General James Mattis (Ret.) served in the United States Marine Corps from 1969 to 2013. During this time he was the 11th Commander of United States Central Command. We sat down with him and asked him your questions.
Acute public health problems, emergencies, and recent disasters have highlighted weaknesses in the general capabilities of non-uniformed civilian volunteers in the United States. Their lack of uniformity, organization, and chains of command limits their efficiency and usefulness, especially in light of new emergent crises of the post-Cold War. Indeed, the uncoordinated, undisciplined, and spontaneous convergence of medical volunteers is part of the problem. Sufficient and reliable, well-trained , and highly disciplined uniformed volunteer medical personnel familiar with the areas of operations are needed to augment full-time public health and medical personnel. State Defense Force (SDF) medical units can provide just such a volunteer paramilitary medical and public health resource. To show how SDFs can do this, the purpose of this article was to report on the work of an important, yet little known, force for public health and emergency/disaster response preparedness that has been “flying under the radar” for years in terms of the public health literature. Specifically, this article describes the Texas State Guard (an SDF) and its Operation Lone Star. In so doing, the article will discuss the advantages and disadvantages of SDFs, offer recommendations, and suggest future avenues for research inquiry.
For the article by LTC Raph J. Johnson III, U.S. Army Reserve, 1st BDE, 1 Southern Training Division, 75th Training Command … Article
Admiral William H. McRaven – A few years ago a commencement speech given at the University of Texas by a retired Navy SEAL and Navy Admiral went viral. The message of the speech? Make your bed and you can change the world. Listen to his words … https://www.youtube.com/watch?v=pxBQLFLei70
Article by James Moschgat, USAF (Ret.)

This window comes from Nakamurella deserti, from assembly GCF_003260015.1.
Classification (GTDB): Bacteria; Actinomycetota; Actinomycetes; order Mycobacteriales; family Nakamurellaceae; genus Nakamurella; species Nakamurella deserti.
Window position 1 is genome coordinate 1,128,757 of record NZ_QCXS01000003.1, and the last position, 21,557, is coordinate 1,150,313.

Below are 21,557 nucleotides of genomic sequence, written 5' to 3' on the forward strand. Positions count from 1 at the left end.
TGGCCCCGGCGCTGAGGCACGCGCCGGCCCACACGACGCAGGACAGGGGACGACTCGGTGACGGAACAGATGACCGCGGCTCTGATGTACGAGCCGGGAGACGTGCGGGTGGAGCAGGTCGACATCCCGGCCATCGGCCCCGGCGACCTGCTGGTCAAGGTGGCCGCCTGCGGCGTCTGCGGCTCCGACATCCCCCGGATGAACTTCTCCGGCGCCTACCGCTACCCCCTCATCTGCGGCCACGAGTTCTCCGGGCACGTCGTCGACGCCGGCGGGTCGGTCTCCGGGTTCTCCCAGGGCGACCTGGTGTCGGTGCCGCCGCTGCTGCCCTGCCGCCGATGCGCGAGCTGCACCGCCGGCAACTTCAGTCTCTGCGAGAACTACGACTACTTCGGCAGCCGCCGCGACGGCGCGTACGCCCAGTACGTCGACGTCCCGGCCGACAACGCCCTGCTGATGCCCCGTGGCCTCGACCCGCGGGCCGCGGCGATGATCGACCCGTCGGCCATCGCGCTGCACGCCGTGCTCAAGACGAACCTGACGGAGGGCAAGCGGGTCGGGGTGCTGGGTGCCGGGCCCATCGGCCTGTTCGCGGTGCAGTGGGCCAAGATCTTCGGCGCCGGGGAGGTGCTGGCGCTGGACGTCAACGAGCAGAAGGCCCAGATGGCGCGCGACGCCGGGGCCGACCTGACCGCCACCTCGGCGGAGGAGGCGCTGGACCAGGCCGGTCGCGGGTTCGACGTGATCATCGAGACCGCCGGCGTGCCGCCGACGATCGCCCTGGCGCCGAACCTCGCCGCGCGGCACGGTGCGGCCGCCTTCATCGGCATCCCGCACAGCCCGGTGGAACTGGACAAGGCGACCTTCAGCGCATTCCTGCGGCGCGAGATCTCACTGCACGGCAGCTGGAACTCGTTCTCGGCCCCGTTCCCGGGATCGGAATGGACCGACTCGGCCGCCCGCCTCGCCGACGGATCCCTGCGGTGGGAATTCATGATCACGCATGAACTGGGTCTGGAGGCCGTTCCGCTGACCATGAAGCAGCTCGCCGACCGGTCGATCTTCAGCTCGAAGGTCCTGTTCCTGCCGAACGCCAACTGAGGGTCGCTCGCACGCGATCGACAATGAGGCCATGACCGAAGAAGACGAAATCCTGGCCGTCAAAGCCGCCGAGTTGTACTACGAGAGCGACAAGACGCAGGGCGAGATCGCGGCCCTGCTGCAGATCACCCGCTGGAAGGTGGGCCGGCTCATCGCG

William “Bill” Crawford was an unimpressive figure, one you could easily overlook during a hectic day at the U.S. Air Force Academy. Mr. Crawford, as most of us referred to him back in the late 1970s, was our squadron janitor. Army Master Sergeant William J. Crawford (Ret.), poses for a photo for a Denver Post photographer shortly before a Fourth of July parade in Denver, Colorado. Photo courtesy of Beverly Crawford Kite.
While we cadets busied ourselves preparing for academic exams, athletic events, Saturday morning parades, and room inspections — or never — ending leadership classes—Bill quietly moved about the squadron mopping and buffing floors, emptying trash cans, cleaning toilets, or just tidying up the mess 100 college-age kids can leave in a dormitory.
Sadly, and for many years, few of us gave him much notice, rendering little more than a passing nod or throwing a curt, “G’morning!” in his direction as we hurried off to our daily duties. Why? Perhaps it was because of the way he did his job — he always kept the squadron area spotlessly clean, even the toilets and showers gleamed. Frankly, he did his job so well, none of us had to notice or get involved. After all, cleaning toilets was his job, not ours.
Maybe it was his physical appearance that made him disappear into the background. Bill didn’t move very quickly, and in fact, you could say he even shuffled a bit, as if he suffered from some sort of injury. His gray hair and wrinkled face made him appear ancient to a group of young cadets. And his crooked smile, well, it looked a little funny. Face it, Bill was an old man working in a young person’s world. What did he have to offer us on a personal level?
Maybe it was Mr. Crawford’s personality that rendered him almost invisible to the young people around him. Bill was shy, almost painfully so. He seldom spoke to a cadet unless they addressed him first, and that didn’t happen very often.
Army Master Sergeant William J. Crawford (Ret.), poses for a photo for a Denver Post photographer shortly before a Fourth of July parade in Denver, Colorado.